You hear a lot of things about what to expect from your body the week after running a marathon. It's a very individual thing so you never really know for sure until you've been through it yourself. Luckily for me it wasn't completely debilitating. Lots of aches and pains, sure, but I don't think it was anything worse than what I put up with during my 18 week training cycle. The worst is a self diagnosed case of Plantar Fasciitis (it's amazing how all runners end up being physicians too). A ligament on the sole of my left foot became aggravated & inflamed. It was definitely painful for a couple of days, causing a little limping around (when no one was looking, to avoid the "Aha - so running IS bad for you" from pessimistic bystanders). This was something I noticed during training but was never too much of an issue. I guess slapping your foot on the ground a couple of thousand times in a row has a tendency to bring those little problems to the surface. Stupid Plantar Fasciitis - no big deal though. I took a break from running & tennis this week and the old PF seems to be settling down.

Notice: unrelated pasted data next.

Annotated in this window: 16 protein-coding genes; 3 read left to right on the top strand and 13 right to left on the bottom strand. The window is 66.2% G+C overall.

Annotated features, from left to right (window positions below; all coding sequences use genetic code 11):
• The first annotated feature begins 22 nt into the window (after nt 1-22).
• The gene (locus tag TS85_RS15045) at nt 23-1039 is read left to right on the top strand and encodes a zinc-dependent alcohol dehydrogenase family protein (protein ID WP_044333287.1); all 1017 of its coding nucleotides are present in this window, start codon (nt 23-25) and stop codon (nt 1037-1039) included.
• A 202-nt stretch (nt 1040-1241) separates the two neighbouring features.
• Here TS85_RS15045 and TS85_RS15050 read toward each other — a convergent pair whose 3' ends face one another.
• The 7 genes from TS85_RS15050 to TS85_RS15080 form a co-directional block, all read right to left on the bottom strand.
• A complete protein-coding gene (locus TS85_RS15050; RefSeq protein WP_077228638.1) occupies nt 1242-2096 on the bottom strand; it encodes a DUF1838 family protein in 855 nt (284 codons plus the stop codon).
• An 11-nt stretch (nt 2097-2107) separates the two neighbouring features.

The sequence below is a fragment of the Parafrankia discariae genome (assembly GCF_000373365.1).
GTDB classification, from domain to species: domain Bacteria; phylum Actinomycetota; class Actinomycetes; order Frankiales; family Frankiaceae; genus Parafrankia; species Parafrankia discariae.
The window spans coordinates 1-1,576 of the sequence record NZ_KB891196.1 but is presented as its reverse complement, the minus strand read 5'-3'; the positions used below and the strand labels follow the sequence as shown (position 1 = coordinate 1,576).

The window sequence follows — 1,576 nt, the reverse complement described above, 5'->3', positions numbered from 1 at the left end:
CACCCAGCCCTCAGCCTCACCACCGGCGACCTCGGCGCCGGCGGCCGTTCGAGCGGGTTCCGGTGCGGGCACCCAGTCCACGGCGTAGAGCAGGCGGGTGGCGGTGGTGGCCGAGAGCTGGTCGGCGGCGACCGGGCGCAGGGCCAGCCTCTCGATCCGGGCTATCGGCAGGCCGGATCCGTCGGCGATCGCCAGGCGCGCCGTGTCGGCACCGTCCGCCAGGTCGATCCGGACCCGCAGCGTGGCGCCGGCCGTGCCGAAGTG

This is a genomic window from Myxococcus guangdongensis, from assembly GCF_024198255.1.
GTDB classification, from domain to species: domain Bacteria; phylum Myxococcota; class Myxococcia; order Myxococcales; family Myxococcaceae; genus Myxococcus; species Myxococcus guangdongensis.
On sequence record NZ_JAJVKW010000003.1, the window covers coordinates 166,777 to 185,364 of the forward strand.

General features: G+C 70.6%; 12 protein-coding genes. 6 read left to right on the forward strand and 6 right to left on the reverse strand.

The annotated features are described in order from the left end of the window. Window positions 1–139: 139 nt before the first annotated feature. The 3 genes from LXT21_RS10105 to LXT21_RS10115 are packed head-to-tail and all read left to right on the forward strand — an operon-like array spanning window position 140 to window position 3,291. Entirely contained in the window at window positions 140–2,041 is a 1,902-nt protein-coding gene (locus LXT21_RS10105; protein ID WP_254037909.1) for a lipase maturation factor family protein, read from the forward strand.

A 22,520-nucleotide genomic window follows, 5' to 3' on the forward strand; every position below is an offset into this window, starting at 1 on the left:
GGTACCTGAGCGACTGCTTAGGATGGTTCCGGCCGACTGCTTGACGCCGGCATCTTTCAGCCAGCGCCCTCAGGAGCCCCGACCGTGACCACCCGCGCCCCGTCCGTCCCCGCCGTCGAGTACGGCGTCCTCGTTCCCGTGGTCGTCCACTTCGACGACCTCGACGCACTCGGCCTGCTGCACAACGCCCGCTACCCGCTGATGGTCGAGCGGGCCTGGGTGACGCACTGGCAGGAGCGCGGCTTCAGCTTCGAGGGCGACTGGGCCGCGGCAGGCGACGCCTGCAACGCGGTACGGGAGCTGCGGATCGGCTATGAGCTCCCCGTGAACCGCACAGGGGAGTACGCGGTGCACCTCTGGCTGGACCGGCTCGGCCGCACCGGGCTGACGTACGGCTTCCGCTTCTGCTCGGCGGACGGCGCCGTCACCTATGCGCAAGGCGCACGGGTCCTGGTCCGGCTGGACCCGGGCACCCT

The bigger injury is the time injury to my ego. Everyone tells you not to have a time expectation when running your first marathon and just to enjoy the experience. That's tough advice to follow when you are psychotically adhering to a training schedule and constantly crunching numbers. I am a obsessive compulsive programmer working with databases all day after all, so having access to all that training data from my Garmin is a dangerous thing. My chip time from the marathon was 4:27:26. I "conservatively" was hoping to come in around 4:15 but would have been happy to be within a couple of minutes of that. 4:27 - those twelve extra minutes seem like HOURS on paper - Ugh.
The good news (if you can call it that) is that I think the 20 mile "wall" was mostly mental for me. I'm pretty sure my legs were trained enough and ready to go further, but I was not prepared for how exhausted I would be mentally. All the obsessive reading I did prior to the race emphasized the physiological demands of the distance, I didn't listen to the advice of veterans who emphasized mental preparation. So now I know - I think my next goal is 4 hours - I know I can do it, Plantar Fasciitis be damned.
Labels: NJ Marathon 2008